Moving to WordPress

I've decided to move the blog from this platform to WordPress. I haven't automated the forwarding, so you'll have to click something to go there: I'm too cheap to pay for hosting for something like this, so it's just a forwarding URL. You'll see that it lands you on a different site: Overzealous security settings on a browser such as Firefox can prevent forwarding if you just click on the easy-to-remember URL; do not be alarmed. Bonus: comments should work without an annoying capcha! Downside: in the process of migrating the posts, all the commenter names got converted to "Anonymous". There's not that many comments, and you can still figure out what's going on from the URLs they are attached to. The Blogger site will remain in place; it looks like the Wordpress site hotlinks the pictures to this one.


I don't make plans for things I am going to sew, but there are some garments that capture my imagination and get put on my "maybe" list. Here are some of them.

Life after Burda: Grasser 855

Bore-da continues to disappoint, so I decided to sew up one of the patterns that I got for my scientific investigation of Grasser and VikiSews: Grasser 855.

Bulletproof mittens

I used to be a leather gloves sort of person, but ever since I started knitting obsessively, I have reverted to mittens. The only problem with knit mittens is that they can develop holes around the thumb area. I've had that happen to two pairs already. Between cross-country skiing poles and dog leashes, it makes sense. So I've decided to make some mittens out of sock yarn, with nylon. My Briggs & Little Tuffy socks have yet to develop holes, and my oldest hand-knit pair of those is 6 years old. So I am optimistic.   I knit these top-down, starting with Judy's magic cast-on (6 stitches on each side) and doing increases to 42 stitches. US5 needles. Didn't track carefully how many stitches I ended up with on the thumbs, just eyeballed. They fit alright and I've already tested them out in a snowball fight with my dog! There is about 40g left from the ball, which is 114g to start. Enough for some sock toes and heels, or to make the vulnerable parts of another pair of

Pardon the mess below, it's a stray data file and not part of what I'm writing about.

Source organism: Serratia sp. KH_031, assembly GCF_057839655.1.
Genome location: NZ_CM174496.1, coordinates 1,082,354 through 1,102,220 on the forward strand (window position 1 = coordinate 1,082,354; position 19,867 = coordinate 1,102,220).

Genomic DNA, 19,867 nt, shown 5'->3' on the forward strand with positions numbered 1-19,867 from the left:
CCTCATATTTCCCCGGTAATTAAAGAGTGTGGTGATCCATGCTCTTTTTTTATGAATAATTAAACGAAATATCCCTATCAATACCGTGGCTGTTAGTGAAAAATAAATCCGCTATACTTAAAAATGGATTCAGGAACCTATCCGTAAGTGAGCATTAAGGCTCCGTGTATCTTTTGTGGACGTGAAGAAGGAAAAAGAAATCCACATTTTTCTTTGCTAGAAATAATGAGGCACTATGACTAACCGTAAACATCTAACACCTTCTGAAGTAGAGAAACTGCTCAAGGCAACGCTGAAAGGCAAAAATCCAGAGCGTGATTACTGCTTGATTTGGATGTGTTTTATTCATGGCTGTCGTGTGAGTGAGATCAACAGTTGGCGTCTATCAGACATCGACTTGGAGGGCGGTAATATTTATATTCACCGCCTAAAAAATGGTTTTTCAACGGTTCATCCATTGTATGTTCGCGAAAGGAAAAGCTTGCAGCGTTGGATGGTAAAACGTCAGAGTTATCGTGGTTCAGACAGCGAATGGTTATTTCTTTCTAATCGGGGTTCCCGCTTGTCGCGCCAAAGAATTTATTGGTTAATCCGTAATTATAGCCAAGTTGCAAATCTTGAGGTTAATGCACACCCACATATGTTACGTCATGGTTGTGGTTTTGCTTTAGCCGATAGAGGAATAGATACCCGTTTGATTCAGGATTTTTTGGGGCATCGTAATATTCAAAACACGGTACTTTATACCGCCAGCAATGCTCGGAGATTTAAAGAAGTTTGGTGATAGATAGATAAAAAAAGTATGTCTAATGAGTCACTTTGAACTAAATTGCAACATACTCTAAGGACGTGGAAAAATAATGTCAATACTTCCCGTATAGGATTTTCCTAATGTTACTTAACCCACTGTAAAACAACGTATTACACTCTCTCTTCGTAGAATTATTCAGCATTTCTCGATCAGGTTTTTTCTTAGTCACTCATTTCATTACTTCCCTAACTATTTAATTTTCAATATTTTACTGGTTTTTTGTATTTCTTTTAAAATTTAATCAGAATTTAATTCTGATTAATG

Some Russian sewing superstitions

This is one of those things that you would not know about a country unless you grew up there... or studied its folklore in an anthropology class, I suppose. But every now and then I reflect on Russian superstitions and wonder at how I managed to grow up capable of even a grain of rational thought. 

Cable Sourcebook Chunky Cardigan and a hat

I've been wanting a chunky white cable sweater for a while, and I realized that one of the books I already own has a pattern  that's just right! So I made it. Norah Gaughan chunky cable cardigan This is a pattern from Norah Gaughan's Knitted Cable Sourcebook . Here is the model photo:   I am a sucker for this sort of white cable fluffiness, although I haven't ever knitted anything like this. I figured it was time to try it, and after my experience of knitting my dad's sweater , I decided a bulky yarn would be the way to go. At least it wouldn't take me several months to finish. I am also trying to overcome my aversion to seamed knitwear. I have gone so far as to rework seamed patterns into seamless in the past, but I figured I need to stop being a baby and just get over myself. I ordered 10 balls of Briggs & Little Atlantic yarn in Natural White, and I happened to hit a "color of the day" sale on the Maritime Fibers website , so I got it fo

Burda 2017 05 103 trousers, wearable muslin edition

Burda 2017 05 103 In sewing news, I did manage to sew up these pants.  I've wanted to try this pattern for a while, because it reminds me very much of a pair of Gap chinos that I wore to pieces back around 2007 or 2009. They were very comfortable and, I thought, flattering. These are not the sort of pants that are fashionable right now, which is pretty much the reason I am interested in the pattern. The current fashion for trousers is not my thing at all. These Burda ones have a flat front, straight pockets that don't flip out on the sides, and the fit in the a crotch doesn't look like, I dunno, you have some sad secret you want to hide. There is no wrinkling or tightness there, unlike the currently fashionable wide-legged patterns I see, which just look super-uncomfortable to me. I've had a few misses with Burda pants, so I decided to do the thing properly and make a wearable muslin. This fabric is an inexpensive stretch wool from Mood; I think it's meant for suit